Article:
Then, in August, Cape Elizabeth Town Manager Michael McGovern announced plans to retire. Having been hired as an assistant manager fresh out of college in 1978, McGovern rose to the top job in 1985, making him one of the longest-serving town managers in Maine, particularly in one municipal hall. In December, the town council announced its meeting chamber in that hall would be named in McGovern’s honor. The choice of McGovern’s replacement is down to two finalists – town assessor Matthew Sturgis and Naples Town Manager Ephrem Paraschak. Both candidates underwent final interviews this week. A council announcement is expected Jan. 9.

Just as the year was coming to a close, South Portland Code Enforcement Officer Pat Doucette announced her retirement after 30 years on the job.

However, there were some new hires, too. In March, Cape unveiled a plan to replace its harbormaster, announcing it would share Scarborough’s harbormaster, Ian Anderson. Then, in July, South Portland looked in-house following a nationwide search to replacing retired Fire Chief Kevin Guimond, selecting Deputy Chief Jim Wilson, a 20-year SPFD veteran, to wear the white helmet.

Going green

South Portland and Cape Elizabeth each took what they hoped to be significant steps toward ensuring a sustainable environment in 2016, acting on several fronts.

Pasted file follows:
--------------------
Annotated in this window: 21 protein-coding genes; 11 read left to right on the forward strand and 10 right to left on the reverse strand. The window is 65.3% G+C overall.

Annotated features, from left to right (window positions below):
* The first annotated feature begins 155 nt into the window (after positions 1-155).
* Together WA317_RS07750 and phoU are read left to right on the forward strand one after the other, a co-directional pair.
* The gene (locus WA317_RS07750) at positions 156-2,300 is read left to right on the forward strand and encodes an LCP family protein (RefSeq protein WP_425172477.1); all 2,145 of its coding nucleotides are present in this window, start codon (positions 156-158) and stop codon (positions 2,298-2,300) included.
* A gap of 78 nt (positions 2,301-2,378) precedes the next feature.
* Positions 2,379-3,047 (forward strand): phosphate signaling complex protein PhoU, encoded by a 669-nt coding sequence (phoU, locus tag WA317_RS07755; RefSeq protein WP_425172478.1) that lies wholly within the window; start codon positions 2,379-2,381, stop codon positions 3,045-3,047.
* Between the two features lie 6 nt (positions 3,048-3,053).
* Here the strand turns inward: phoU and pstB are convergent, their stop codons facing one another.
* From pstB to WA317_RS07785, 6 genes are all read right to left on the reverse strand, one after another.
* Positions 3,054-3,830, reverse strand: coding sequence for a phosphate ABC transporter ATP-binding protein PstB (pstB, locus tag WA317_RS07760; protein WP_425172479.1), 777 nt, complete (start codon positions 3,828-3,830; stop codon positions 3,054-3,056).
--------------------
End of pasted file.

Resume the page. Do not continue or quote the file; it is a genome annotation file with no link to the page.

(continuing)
The year began, as most of 2015 had run, with a battle over a proposed propane distribution complex at the Rigby Rail Yard in South Portland. Neighbors of the project complained of a possible catastrophe in the event of any industrial mishap. However, what finally did in the project was a declaration that it did not meet city codes, despite the planning office having spent much of the previous year arguing it did.

In September, the South Portland council voted 6-1 to adopt a citywide ban on synthetic pesticides, after debating the proposal for several months. In its final form, the ordinance allows sale and purchase of chemical pest and weed killers, but only allows products classified as “minimum risk” by the Environmental Protection Agency for use within city limits. The new rules, which include creation of an advisory committee to field requests for exemptions, relies on attempts to educate the public over fines and other punitive measures, causing Councilor Linda Cohen to vote against it as, “unenforceable.” The ban goes into effect on city property May 1 of this year, and on private property May 1, 2018.

At year’s end, the city also instituted a program of “energy benchmarking” that will make owners of certain properties in the new Mill Creek Zoning district – also a 2016 creation, designed to spur mixed used development in the downtown shopping district – report energy and water usage in their buildings. After a year of reporting only compliance with the measure, the city will start releasing the energy usage data to the public, in hopes building owners will this become “incentivized” to make efficiency upgrades.